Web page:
During this period Buerger shot a series of intimate black-and-white portraits of Whitley on a camera he’d bought for her. Literally and figuratively, he is naked before her lens. In these pictures there’s a sense of him being at ease, but then again a spooked quality residing in the black pit of his stare.
“Most of the time here he was sober,” she says. “He liked this kind of family life and having a home and roots. I went out to work, and he cleaned the house and did the cooking. But he had such a hard time leaving for a tour. He’d get fucked up at the airport. He told me he felt scared to go.”
In 2004 Whitley lost his mother, and her death hit him hard. Toughest of all was the fact of her dying alone and in poverty, her devotion to her art having brought her neither material comfort nor salvation. The parallels would have been obvious to him, and he threw himself into his music as if a hellhound was on his trail.
He went to Australia to make the Dislocation Blues album with Jeff Lang, released posthumously in 2007, and to New York to repair old wounds with Malcolm Burn on Soft Dangerous Shores. Both men saw first-hand how drink and his devils had ravaged Whitley. In Melbourne he went on a three-day bender before recording. He was calmer when Burn encountered him, but weaker too. “I knew something was up as soon I saw him,” says Burn. “He’d lost a ton of weight, and had these intense coughing fits where we’d have to take a break. Yet he was still just as devoted to his craft, if not more so.”
In Spring 2005 Whitley was offered a US club tour. He took it, against the counselling of friends worried by his declining health and despite the small amount of money it would bring him. He had his reasons for going; his relationship with Buerger was floundering on the rocks of his boozing.
Back in New York Whitley cut what would be his final record, Reiter In, during a drunken three-day session and with a pick-up band. It was released out after his death, and sounded splenetic and harrowing. At the time of making it he was facing eviction from his apartment.
“I was worn out by all his booze shit,” Buerger admits. “One day he called me from New York to tell me this guy Jon Mayor was filming him right there and then. I was outraged, and wanted to know what he was doing letting someone in while he was fucking up. Later on, when I saw the material, I realised that Chris had really wanted to get something across, like he’d foreseen something.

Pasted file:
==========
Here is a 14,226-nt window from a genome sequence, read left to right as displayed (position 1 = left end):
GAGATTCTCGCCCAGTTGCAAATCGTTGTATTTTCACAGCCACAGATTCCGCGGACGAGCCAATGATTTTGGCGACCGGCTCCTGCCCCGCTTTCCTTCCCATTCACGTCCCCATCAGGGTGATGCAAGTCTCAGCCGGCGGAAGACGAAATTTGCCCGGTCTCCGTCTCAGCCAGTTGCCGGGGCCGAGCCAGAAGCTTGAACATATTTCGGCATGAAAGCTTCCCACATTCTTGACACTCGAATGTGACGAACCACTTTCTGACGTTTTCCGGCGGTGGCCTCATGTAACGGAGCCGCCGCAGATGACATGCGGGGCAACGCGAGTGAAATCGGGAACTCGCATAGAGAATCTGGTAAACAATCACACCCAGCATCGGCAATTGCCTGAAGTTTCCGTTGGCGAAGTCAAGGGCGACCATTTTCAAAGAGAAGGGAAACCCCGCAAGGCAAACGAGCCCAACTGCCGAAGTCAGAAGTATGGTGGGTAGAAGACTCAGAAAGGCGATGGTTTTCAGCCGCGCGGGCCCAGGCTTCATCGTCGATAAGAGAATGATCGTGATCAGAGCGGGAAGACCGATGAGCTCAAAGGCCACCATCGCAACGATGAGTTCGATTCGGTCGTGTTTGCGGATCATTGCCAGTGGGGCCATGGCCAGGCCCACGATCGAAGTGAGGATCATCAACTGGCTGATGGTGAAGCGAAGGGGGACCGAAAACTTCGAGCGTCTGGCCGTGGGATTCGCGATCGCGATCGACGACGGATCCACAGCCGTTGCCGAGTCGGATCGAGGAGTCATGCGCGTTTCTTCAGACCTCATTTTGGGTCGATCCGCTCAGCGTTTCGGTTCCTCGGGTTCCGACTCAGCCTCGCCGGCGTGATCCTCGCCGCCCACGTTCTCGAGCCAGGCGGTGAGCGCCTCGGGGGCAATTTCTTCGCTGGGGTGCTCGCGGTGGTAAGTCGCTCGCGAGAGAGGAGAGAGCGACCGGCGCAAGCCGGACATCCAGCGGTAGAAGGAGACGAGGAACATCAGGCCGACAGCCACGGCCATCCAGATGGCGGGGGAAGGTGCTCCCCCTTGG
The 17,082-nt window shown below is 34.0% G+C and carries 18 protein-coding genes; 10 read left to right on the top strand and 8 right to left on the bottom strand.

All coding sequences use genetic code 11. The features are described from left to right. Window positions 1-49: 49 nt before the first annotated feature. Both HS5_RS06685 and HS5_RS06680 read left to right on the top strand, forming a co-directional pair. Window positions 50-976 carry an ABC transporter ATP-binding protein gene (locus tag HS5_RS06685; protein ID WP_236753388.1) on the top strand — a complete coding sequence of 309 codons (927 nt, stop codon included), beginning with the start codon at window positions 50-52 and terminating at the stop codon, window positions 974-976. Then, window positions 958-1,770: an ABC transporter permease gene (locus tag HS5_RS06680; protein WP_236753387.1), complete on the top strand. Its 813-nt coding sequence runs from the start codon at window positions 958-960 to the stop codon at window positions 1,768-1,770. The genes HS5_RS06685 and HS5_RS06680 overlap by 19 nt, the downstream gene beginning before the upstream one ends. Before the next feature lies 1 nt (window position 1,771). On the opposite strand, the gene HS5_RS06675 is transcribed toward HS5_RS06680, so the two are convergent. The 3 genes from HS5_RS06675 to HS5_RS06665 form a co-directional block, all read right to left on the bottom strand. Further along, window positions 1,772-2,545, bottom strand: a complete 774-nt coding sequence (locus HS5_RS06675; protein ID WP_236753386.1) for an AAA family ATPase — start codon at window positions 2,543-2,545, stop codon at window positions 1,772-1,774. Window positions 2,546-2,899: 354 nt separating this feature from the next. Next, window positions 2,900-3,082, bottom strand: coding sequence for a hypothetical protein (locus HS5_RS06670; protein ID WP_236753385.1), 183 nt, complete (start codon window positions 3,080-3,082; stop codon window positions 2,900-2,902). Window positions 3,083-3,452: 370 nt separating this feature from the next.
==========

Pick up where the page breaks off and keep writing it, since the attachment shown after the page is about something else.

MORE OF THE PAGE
“He had such a hard time making compromises and he paid the ultimate price for it. In German we have a saying that you can be tired of life. And at the end he was like that, tired of living.”
At this, his lowest point, Whitley accepted an entreaty from his brother Dan to go and rest up at the ranch house of an old family friend in Houston. Once back in Texas he began experiencing chronic pains in his right leg. He’d had a long-standing aversion to doctors, but was persuaded to go for a check-up. He was subsequently diagnosed with terminal lung cancer. Buerger flew from Dresden to Houston to join Whitley’s family at his side.
“He looked like a dying man,” she remembers. “Within a couple of days he decided to leave hospital and go back to the ranch, which he hated; he didn’t want people thinking he’d returned home to die. During those last weeks he was fighting through all these situations where he’d fucked up or felt humiliated. Some of them happened thirty years ago, but Chris could not let them go. He also had this typical son thing of hating his father for certain things, but really just wanting a hug from him. His dad never gave him that, not even on his deathbed.”
Chris Whitley died at 4pm on Sunday, November 20, 2005. He was 45 years old. Both his brother and Buerger believe that at the end he was at last at peace.
“I was alone with him in his room,” Buerger recounts. “I held him, lay on his chest and told him how much I loved him. He always used to say to me: ‘Have a safe trip,’ even if I was just going to drop my child at kindergarten. So that’s what I said to him: ‘Have a safe trip.’ He exhaled, and that was it. It was just a breath and it was beautiful.”
In the years since his passing, life has rolled on for those who knew and loved Chris Whitley. Trixie Whitley sings with Daniel Lanois’s band. In 2014 Dan Whitley made his first record, at the age of 51 and with Malcolm Burn producing. Jonathan Mayor is currently entering the Whitley documentary Dust Radio into film festivals and seeking a distributor.
Susann Buerger returned to Dresden and now works as a photographer. In accordance with Whitley’s wishes, she took his ashes to scatter at various sites that had meaning to him. She intends to make her final pilgrimage on the anniversary of his death this year and will let the last of him go into the River Elbe.
Whitley’s legacy remains etched into the records he made. They are the bruised works of a gifted musician who simply hurt too much.
“When he felt safe and loved he had a lot of beauty and joy,” Buerger insists. “But he was also a very doubting person, and most of all of himself. That was painful to watch. He used to tell me that he was a piece of shit and that sooner or later I’d leave him. I was twenty-eight when he died, and I wish I’d been more mature and able to convince him to stop hating himself. On the other hand, I saw a different person at the end, someone who was not afraid any more.”